MONDOVI — Farmers not only compete with other farmers when it comes to customers, but they also must compete with prepackaged meal services, grocery stores and overseas companies producing foods that will be sold within their geographic market.
Because of this, farms must evolve so they are able to continue to meet the demands of their ever-changing customer base and develop add-on value items to help ensure their farm can stay in business.
Together Farms, founded in 2009 and owned by Andy and Stephanie Schneider, has continued to evolve and adapt to make sure they are meeting their customers’ demands by offering on-site burger nights, prepackaged meal kits, events, online eBooks and more.
“I could not think of a better way to spend each day than learning, teaching and being with your family — together,” Andy said.
Stephanie, vice president of Together Farms, which raises organic beef, lamb and pork, is the first person most people will encounter when visiting the farm, stopping by their booth at the local farmers’ market or contacting the farm.
“Consumers today value convenience,” Stephanie said. “Many would rather pay $3-5 a serving for our eight-pack meal kit bundles than having to prepare their meals from scratch.”
The cost per meal from Together Farms not only supports a Wisconsin farm that implements organic practices, but it may be a better value than other pre-made meal services on the market.
Many consumers in the U.S. place a big value on being able to save time, whether it is at the store, preparing meals or conducting meal cleanup. According to a study conducted by Five Start Home Foods Inc., the average American spends 43 minutes in a grocery store per trip and goes to the store 1.6 times a week. This puts consumers in the grocery store for more than 60 hours a year, without including time spent traveling to and from the store.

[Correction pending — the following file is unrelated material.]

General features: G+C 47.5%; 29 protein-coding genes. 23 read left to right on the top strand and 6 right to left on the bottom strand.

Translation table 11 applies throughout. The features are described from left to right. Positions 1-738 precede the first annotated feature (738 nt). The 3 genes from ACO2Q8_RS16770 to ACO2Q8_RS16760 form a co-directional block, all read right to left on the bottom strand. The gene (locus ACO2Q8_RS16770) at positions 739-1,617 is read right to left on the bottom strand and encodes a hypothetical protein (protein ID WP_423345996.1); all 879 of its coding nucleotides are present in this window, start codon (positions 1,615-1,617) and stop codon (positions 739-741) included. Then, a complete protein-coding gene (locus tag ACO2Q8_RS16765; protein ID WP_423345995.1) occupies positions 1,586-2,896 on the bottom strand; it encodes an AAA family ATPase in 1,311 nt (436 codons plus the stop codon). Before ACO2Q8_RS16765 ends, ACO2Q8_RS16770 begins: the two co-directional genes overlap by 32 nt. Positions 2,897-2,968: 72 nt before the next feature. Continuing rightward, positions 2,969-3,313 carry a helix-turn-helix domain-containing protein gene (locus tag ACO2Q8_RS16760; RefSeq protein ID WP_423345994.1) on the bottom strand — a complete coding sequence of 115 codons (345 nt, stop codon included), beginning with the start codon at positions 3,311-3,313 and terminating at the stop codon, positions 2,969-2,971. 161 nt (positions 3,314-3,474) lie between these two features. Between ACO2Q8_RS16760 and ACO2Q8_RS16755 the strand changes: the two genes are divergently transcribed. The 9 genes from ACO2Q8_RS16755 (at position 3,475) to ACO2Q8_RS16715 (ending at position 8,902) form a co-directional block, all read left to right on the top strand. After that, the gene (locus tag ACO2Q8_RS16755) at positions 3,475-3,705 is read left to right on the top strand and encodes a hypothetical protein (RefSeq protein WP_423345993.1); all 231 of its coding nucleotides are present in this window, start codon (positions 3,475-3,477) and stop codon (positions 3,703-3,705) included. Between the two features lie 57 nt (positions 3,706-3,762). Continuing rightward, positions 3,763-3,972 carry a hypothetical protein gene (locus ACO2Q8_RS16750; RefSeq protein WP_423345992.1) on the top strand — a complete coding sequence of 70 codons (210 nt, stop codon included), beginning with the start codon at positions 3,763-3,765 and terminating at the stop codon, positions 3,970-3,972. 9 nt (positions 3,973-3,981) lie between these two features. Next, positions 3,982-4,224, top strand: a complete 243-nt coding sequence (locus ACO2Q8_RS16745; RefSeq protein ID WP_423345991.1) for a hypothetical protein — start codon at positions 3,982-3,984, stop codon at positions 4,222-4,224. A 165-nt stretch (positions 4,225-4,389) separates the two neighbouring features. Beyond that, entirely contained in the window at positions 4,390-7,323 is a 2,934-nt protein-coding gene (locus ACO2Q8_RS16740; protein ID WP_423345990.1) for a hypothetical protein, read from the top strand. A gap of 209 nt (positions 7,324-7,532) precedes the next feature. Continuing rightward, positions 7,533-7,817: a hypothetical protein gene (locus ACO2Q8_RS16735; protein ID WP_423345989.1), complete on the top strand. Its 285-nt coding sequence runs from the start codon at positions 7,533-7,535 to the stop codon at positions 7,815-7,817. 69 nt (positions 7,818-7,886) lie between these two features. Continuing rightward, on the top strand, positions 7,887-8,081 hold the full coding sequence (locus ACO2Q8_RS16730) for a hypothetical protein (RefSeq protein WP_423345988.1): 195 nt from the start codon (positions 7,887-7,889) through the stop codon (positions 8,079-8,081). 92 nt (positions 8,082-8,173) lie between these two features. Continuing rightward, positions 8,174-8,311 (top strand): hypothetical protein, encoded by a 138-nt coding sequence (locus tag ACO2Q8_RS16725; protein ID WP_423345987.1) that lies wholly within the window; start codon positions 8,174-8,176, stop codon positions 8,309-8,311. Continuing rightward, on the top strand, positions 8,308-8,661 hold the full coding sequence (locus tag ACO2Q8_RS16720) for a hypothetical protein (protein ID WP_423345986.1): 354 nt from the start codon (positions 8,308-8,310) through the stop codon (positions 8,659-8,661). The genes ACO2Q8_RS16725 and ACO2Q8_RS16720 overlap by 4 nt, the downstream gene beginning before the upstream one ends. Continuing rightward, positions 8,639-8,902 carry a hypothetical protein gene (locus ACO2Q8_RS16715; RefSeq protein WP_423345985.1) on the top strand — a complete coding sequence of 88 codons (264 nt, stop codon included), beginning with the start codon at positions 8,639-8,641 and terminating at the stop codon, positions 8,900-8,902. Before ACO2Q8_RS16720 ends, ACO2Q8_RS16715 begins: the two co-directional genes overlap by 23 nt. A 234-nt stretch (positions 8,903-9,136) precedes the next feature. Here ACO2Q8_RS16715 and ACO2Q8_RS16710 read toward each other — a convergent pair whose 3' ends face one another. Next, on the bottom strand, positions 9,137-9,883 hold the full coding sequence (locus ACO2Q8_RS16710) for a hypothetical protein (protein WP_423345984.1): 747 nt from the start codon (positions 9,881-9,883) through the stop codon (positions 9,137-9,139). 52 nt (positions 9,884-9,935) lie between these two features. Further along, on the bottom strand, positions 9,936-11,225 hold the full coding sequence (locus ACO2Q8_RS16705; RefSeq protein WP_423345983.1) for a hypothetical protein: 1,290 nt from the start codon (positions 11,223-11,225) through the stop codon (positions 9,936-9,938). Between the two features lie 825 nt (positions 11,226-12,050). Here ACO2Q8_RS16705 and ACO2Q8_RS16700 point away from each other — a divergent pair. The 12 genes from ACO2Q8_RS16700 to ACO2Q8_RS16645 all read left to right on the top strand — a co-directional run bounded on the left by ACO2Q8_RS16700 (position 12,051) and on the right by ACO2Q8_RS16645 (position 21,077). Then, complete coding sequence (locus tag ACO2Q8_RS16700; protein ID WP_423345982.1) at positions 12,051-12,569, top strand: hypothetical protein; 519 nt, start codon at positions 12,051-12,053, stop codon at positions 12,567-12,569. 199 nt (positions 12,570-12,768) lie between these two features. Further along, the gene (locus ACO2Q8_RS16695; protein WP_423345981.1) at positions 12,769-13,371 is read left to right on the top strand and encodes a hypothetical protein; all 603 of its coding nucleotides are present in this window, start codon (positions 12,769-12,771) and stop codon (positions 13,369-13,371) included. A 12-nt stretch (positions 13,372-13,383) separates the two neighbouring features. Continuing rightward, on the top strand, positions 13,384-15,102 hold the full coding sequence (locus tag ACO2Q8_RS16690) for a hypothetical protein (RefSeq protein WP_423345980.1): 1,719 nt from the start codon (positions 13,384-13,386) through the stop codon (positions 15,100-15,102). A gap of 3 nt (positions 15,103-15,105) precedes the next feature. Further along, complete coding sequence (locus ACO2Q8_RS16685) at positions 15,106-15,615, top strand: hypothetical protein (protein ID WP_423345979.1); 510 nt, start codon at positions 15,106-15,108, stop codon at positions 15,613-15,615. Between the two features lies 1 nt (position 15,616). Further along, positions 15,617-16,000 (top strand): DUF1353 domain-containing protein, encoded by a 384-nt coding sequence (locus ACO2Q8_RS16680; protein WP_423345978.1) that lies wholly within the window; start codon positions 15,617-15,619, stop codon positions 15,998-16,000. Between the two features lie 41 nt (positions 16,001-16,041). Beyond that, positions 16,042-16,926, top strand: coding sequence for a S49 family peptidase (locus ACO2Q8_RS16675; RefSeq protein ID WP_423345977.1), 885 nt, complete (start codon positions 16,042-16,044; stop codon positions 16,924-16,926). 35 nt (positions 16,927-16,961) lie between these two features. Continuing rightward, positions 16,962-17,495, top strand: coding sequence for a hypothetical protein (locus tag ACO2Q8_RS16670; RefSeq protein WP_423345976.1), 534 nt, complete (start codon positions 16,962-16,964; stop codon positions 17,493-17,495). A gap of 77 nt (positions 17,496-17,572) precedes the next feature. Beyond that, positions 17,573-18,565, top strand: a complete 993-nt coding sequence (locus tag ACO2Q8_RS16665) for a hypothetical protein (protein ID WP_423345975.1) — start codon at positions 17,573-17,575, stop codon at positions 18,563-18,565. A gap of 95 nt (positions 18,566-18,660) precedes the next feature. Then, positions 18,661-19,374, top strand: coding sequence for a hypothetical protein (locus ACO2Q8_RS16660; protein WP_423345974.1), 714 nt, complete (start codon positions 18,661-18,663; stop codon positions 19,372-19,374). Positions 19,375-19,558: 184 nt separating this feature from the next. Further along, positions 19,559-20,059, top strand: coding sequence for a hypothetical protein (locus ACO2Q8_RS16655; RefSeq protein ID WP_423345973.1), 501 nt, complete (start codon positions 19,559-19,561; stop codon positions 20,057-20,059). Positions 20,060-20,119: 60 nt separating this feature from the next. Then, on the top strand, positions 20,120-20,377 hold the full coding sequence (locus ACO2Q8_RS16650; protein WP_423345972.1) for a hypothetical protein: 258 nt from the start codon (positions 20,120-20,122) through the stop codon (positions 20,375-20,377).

For a better estimate, imagine that the average consumer spends 40 hours a year traveling to the grocery store throughout their 83 stops. If this were the case, between shopping and driving to the grocery store alone, one has invested 100 hours, or 12.5 work days, just in obtaining their meals.
According to Forbes, U.S. residents spend the least amount of time cooking and cleaning up after cooking, with an investment of 30 minutes a day, thanks to fast food, microwavable items and pre-made goods.
All this time continues to add up. By offering pre-made meal kits and meal prepping workshops, Together Farms can maximize their customer base by meeting the demand of customers who want their food to be ready immediately after work, picking up their children or whatever else life throws their way.
These meal kits are made using healthy ingredients, can be thrown into a slow cooker in the morning and are ready to eat immediately after coming home from work.
“Basically, these are just meat, veggies and seasoning,” Stephanie said. “Perfect for people with allergies or on special diets. But you can add bread, starch sides, salads or desserts to really complete the meal.”
Together Farm meal kits contain no gluten or dairy in an effort to help ensure that people with those types of dietary restrictions can eat the farm’s meals.
The farm also serves burgers on the farm every Sunday from May through September. Burgers are made to order from 11 a.m. to 5 p.m., and the events are family-friendly. In January, the farm will host two meal kit events where attendees will be able to help prepare their own meal kits.
Orders for meal kits and bulk meat can be placed online at togetherfarms.com. Products can be shipped for convenience.